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By contrast, Johnson says money isn't that important to him. That's why, he says, he could make a great living at the blackjack tables, if he chose. "I have no fear of losing money," he says. After the season Johnson takes his assistants to the Bahamas, "and for the guys who don't make much money, I'll play for them and .win them $5,000 or so," he says. Those who have watched Johnson gamble insist that it is almost as if he wills himself into an unbeatable state. Of course, associates of Jones's note that the owner paid Johnson about $550,000 for '92, and with the security of a 10-year contract, it is easy for Johnson to say he doesn't care about money.
Jones puts a slightly different spin on Johnson's high-rolling image. At Arkansas, where Jones earned a master's in business while completing his football eligibility, he studied a principle called tolerance for ambiguity. "What this means," Jones said before last season, "is that some people work better when they don't know what's going to happen, and some don't work well unless they know exactly what's going to happen. I've known Jimmy Johnson for a long, long time, and he's fine as long as he knows exactly what the rules are. You tell him he has 60 players or he has 30 players and that's it, he'll accept it and go on. You tell him it's fourth-and-a-foot with the score 10-7 in the seventh game of the season, and he'll take a calculated risk and go for it. But he and I operate in different worlds. He has his thumb on everybody in his world. He completely controls it. I can't control my world. I make deals that often require a high tolerance for ambiguity, and I've been making them since I was 16 years old.
"We've got all these [unsigned player] negotiations coming up," he said before last season, "and sometimes the worst thing you can do is set a deadline. Jimmy's going to get impatient, and fans aren't going to understand. But this is my world. I look down that list, and I don't see an Emmitt or a Troy. If, God forbid, Michael Irvin gets thrown in jail and is lost for the year, that wouldn't in any way make us think about calling off the season. I'm not going to say, 'Michael, I love you, how much do you want?' There probably will be a salary cap, and that could cost us a key player or two down the road."
Jones grinned, then summed up: "Jimmy's in the right job, and so am I. If we switched, it wouldn't work."
Way back before the April '92 draft, Jones had said, "I'll try to be very subtle in my influence." But his essential message was not so subtle. "I have the last word," he said.
During the '92 season that fact often drove Johnson nuts. Johnson doesn't want to share the stage or the credit with anyone, especially someone whose football knowledge he doesn't respect. A few days after the Bear game, Johnson indicated that he was winning in spite of Jones. What tormented Johnson was the image that he and Jones were buddies. Drinking buddies. Football buddies. Partners. "I don't know where those [buddy] stories started," Johnson said at the time. "I didn't do anything to kill them. I don't know, maybe you don't want to hurt somebody's feelings. We never went out [socially at Arkansas]. We were both offensive guards as sophomores. We did room together maybe 20 nights on the road, but that was because of our names [rooms were assigned in alphabetical order]. And we were co-captains as seniors—every senior was a co-captain.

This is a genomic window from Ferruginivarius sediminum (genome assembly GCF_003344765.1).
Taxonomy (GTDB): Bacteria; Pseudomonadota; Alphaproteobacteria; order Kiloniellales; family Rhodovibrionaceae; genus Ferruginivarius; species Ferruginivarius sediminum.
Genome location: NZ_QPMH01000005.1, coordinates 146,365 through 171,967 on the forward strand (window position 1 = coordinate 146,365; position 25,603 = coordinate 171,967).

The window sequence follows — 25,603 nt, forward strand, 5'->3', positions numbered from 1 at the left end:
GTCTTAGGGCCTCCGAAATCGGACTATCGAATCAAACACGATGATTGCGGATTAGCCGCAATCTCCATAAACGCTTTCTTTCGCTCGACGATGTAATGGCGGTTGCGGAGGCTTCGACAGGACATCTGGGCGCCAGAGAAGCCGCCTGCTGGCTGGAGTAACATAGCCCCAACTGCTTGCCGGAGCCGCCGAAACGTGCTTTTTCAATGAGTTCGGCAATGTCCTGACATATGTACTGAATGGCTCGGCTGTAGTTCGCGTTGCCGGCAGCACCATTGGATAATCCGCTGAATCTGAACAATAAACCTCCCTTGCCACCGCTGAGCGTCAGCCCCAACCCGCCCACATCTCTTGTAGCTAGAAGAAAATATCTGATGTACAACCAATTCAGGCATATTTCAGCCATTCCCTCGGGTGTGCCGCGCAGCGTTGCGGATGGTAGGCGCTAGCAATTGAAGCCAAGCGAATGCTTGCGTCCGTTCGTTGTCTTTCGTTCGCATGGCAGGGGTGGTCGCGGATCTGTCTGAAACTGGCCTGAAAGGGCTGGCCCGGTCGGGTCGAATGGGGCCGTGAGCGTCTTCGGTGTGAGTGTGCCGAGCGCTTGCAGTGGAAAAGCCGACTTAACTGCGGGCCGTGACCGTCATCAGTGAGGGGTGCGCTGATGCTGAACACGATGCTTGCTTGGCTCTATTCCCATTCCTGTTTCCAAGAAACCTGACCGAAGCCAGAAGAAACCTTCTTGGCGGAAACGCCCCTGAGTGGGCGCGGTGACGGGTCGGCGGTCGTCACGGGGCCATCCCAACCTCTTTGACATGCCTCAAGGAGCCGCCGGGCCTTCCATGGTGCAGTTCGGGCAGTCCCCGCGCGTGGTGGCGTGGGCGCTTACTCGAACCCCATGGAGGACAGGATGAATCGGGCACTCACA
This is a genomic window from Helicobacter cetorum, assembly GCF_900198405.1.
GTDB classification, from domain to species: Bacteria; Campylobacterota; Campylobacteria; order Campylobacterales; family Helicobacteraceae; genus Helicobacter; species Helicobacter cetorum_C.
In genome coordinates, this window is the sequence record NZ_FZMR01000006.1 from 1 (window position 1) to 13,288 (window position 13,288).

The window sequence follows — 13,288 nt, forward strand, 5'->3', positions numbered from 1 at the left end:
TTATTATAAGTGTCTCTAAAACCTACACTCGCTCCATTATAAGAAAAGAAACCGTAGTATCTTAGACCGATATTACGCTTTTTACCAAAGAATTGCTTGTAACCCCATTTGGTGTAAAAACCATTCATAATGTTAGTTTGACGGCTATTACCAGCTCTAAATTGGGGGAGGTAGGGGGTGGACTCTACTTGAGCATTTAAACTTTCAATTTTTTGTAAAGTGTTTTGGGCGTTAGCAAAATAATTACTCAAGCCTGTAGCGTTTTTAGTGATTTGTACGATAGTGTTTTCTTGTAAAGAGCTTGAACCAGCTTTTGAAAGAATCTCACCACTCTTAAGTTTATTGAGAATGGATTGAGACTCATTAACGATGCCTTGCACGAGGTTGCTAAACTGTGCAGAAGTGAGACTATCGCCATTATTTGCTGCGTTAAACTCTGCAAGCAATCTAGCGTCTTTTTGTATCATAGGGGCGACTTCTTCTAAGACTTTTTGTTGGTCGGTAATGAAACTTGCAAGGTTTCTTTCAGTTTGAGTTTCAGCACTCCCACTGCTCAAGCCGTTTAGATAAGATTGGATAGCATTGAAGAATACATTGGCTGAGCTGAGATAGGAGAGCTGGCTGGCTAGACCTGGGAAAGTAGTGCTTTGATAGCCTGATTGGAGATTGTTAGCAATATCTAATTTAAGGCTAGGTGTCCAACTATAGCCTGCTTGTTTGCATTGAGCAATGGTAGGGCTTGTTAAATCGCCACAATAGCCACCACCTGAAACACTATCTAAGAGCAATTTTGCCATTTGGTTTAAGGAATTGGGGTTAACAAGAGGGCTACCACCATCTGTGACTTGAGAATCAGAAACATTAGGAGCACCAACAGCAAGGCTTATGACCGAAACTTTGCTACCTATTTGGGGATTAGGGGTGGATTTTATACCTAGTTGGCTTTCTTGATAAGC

"I guess our wives got to know each other watching games together when we were on the road [both men were married in college]. And yes, we did stay in touch, because I was at Oklahoma State and Jerry did a lot of business in Oklahoma City. But it was never this buddy-buddy thing.... Neither of us ever talked about our futures. Jerry was going to make money, and I was going to become an industrial psychologist."
Yet from the day Jones bought the team, the legend of Jimmy and Jerry has grown. Jones never directly said that he and Johnson had lain awake nights in an Arkansas dorm room discussing how, together, they one day would dominate the NFL. But Jones didn't say anything to dispel that myth, either. When he spoke of his coach—"Jimmeh" is the way the name rolls off Jones's Arkansas tongue—it sounded as if they were close.
So the JJ image spread, in Johnson's view, like a plague through America's sports sections. Johnson sometimes overheats at the thought of coaches he respects reading that he was assisted on a trade by Jones—by this rich guy who wants so badly to be cool and doesn't quite know how. Johnson was even irked that many Cowboy fans seemed to forget that he is a native Texan, born and raised in Port Arthur.
Johnson fumed after reading quotes from Jones in which the owner took credit for playing a key role in making draft picks and trades and rebuilding the Cowboys so quickly. Johnson says that Jones is "a frustrated football coach, everybody can see that." Johnson couldn't stand it that a guy who had not paid a nickel of coaching dues could buy an NFL team for $150 million and immediately think that he was one of the boys, one of the coaches and players. Johnson had spent a year as an assistant coach for a Picayune, Miss., high school team that went 0-10, then was an assistant at Wichita State, Iowa State, Oklahoma, Arkansas, Pitt and Oklahoma State. Johnson says, "I can X and O with anybody." Bitterly he adds, "The owner, president and general manager of the Cowboys doesn't even watch any tape [game film]."